A marijuana legalization bill that was approved by the Hawaii Senate on Tuesday could be dead on arrival in the House, with a key committee chairman signaling that he might not even hold a hearing on the proposal.
That would effectively kill the legislation for the session. House Judiciary and Hawaiian Affairs Committee Chairman Mark Nakashima (D) said in a recent interview that he thinks the state should focus on improving its existing medical cannabis system before advancing adult-use legalization.
“On legalization, I really think we need to get the medical marijuana program up and running in a much more healthy way before we’re ready for any kind of legalization,” he told Honolulu Civil Beat. “I really think the dispensaries really need to be given a chance to really perform.”
Contacted by Marijuana Moment about those remarks, Nakashima replied that the bill “will have to be considered in the Health Committee before I will have jurisdiction” in the Judiciary panel. He did not address a follow-up question about whether he would take up the legislation if it clears its first stop in the House.
Advocates have expressed frustration over procedural rules that allow a committee chair to singularly defeat legislation that has already advanced through the opposite chamber. The Senate overwhelmingly approved the legalization measure with a supermajority vote of 20-5 after going through the committee process there.
“Rep. Nakashima states that he’d like to ‘get the medical marijuana program up and running.’ Yet the dispensaries are in support of adult-use legalization provided that medical cannabis patients remain protected,” Nikos Leverenz, board president for the Drug Policy Forum of Hawaii, told Marijuana Moment. “Dispensaries will have a competitive advantage when adult use is legalized, as was the case in Washington state. This includes those on Hawaii Island, which has a large shadow cannabis market.”
“However, legalization is not all about gross receipts and tax revenue,” he added. “The emerging cannabis economy can be shaped to provide tangible economic opportunities to Native Hawaiians and others disproportionately impacted by cannabis prohibition and the larger drug war.”
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In the past, Nakashima has voted in favor of a measure to decriminalize marijuana, as well as a resolution urging the federal government to deschedule cannabis. Curiously, he’s also listed as a cosponsor of a separate bill to legalize cannabis that was introduced in the House in January—but insiders say this could be explained as a superficial courtesy that legislators will sometimes extend to their colleagues even if they personally oppose the legislation.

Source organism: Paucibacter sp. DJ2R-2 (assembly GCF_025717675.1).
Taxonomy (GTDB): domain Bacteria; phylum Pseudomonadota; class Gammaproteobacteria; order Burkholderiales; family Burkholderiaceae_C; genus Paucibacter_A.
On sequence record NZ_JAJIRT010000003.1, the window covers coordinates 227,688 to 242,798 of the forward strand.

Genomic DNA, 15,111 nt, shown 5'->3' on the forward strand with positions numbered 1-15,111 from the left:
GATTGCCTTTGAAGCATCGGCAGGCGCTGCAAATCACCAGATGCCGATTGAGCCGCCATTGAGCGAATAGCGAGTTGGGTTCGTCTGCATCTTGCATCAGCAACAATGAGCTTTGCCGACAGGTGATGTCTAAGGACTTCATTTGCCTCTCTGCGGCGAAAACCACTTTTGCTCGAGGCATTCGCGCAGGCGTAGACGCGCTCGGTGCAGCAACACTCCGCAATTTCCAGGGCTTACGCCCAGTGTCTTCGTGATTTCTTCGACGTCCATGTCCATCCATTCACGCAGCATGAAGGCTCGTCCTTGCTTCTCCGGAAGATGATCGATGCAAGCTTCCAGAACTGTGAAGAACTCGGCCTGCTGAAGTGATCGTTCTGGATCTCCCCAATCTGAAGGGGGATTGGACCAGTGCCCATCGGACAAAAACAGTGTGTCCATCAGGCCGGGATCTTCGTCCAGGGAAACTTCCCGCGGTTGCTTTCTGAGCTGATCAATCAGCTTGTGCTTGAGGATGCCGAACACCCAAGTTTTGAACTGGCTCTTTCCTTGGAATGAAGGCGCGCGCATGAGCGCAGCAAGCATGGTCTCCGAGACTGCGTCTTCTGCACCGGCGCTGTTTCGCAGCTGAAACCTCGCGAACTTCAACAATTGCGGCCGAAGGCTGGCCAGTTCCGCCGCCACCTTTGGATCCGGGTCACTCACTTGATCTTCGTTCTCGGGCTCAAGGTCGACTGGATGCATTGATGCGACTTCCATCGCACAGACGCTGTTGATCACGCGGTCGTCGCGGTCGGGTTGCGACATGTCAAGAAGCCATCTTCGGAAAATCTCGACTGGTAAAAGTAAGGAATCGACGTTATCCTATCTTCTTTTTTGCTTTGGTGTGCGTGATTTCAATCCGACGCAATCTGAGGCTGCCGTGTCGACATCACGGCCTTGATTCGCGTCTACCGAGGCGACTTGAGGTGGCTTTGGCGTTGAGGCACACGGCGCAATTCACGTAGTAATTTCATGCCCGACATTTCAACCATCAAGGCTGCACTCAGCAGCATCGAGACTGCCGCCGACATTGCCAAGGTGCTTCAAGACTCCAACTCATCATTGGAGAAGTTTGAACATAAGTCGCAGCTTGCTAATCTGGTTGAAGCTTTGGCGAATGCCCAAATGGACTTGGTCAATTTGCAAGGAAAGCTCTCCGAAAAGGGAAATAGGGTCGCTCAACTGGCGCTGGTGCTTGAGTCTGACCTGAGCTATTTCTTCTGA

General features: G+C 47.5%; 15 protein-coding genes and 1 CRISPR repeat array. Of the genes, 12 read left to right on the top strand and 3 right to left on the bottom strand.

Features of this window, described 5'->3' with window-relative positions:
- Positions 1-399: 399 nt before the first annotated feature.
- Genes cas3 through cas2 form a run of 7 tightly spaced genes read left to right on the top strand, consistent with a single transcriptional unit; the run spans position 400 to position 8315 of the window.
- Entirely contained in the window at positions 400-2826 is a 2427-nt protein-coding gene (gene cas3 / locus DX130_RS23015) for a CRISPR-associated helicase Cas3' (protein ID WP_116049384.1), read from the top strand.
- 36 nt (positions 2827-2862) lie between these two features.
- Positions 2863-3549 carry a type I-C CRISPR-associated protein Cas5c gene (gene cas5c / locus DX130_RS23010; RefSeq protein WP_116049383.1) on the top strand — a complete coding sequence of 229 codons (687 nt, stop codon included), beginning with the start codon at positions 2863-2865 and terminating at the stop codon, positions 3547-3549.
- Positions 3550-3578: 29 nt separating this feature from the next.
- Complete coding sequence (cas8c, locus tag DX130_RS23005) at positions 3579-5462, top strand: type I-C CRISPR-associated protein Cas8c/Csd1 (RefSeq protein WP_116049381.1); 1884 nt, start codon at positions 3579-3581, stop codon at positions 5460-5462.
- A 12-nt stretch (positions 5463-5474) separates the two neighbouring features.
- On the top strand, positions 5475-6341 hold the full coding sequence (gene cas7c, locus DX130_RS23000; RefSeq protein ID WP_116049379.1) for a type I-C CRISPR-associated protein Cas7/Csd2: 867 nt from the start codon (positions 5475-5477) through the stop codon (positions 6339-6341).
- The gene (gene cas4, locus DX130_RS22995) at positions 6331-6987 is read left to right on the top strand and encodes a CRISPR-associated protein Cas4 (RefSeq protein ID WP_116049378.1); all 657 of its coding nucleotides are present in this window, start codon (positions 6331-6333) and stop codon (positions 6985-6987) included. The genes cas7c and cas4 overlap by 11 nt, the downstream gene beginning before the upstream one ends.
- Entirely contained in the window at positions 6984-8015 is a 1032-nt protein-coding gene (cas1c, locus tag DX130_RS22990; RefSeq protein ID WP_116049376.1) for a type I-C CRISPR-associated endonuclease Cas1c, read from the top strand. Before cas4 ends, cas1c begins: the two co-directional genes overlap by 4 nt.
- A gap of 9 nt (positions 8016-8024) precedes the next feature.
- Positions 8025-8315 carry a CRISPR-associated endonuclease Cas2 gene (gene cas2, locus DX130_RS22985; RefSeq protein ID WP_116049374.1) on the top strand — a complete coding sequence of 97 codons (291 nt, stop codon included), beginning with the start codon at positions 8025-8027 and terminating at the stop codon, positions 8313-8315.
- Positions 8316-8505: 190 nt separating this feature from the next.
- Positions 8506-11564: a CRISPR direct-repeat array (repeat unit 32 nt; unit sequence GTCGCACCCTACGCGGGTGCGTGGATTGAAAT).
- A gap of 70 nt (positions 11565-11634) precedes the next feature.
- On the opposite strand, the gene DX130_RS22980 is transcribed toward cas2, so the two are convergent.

If he ultimately decides to stop the advancing legalization bill in its tracks, there’s still a separate, more modest piece of Senate-approved reform legislation that’s been transmitted to the House to expand the state’s decriminalization law. It would increase the possession threshold that carries a $130 fine without the threat of jail time from three to 30 grams, or about an ounce.
But when asked about cannabis reform prospects in the House, Finance Committee Chairwoman Sylvia Luke (D) on Wednesday tempered expectations. She said that while she personally supports legalization, it was difficult for the chamber to even pass the earlier, three gram decriminalization bill.
“Regardless of how individuals feel, it is the vote of the majority—and I don’t really believe if we couldn’t even pass the decrim bill, I doubt if we can pass the legalization bill,” she said.
Watch Luke’s comments, about 32:00 into the video below:
Advocates are also concerned about Gov. David Ige (D), who recently declined to say whether he would sign or veto a legalization bill if it arrived on his desk, but argued that the ongoing federal prohibition on marijuana creates complications that would factor into his decision.
Ige wasn’t an enthusiastic supporter of the initial decriminalization bill and allowed it to take effect without his signature. He described it as “a very tough call” and said he went “back and forth” on the issue before letting it be enacted. He also previously vetoed legislation to add opioid use disorder as a medical cannabis qualifying condition.
In other drug policy news, a Hawaii proposal that would have legalized psilocybin mushrooms for therapeutic use was also introduced this session, but that measure stalled in committee last month.
Photo courtesy of Philip Steffan.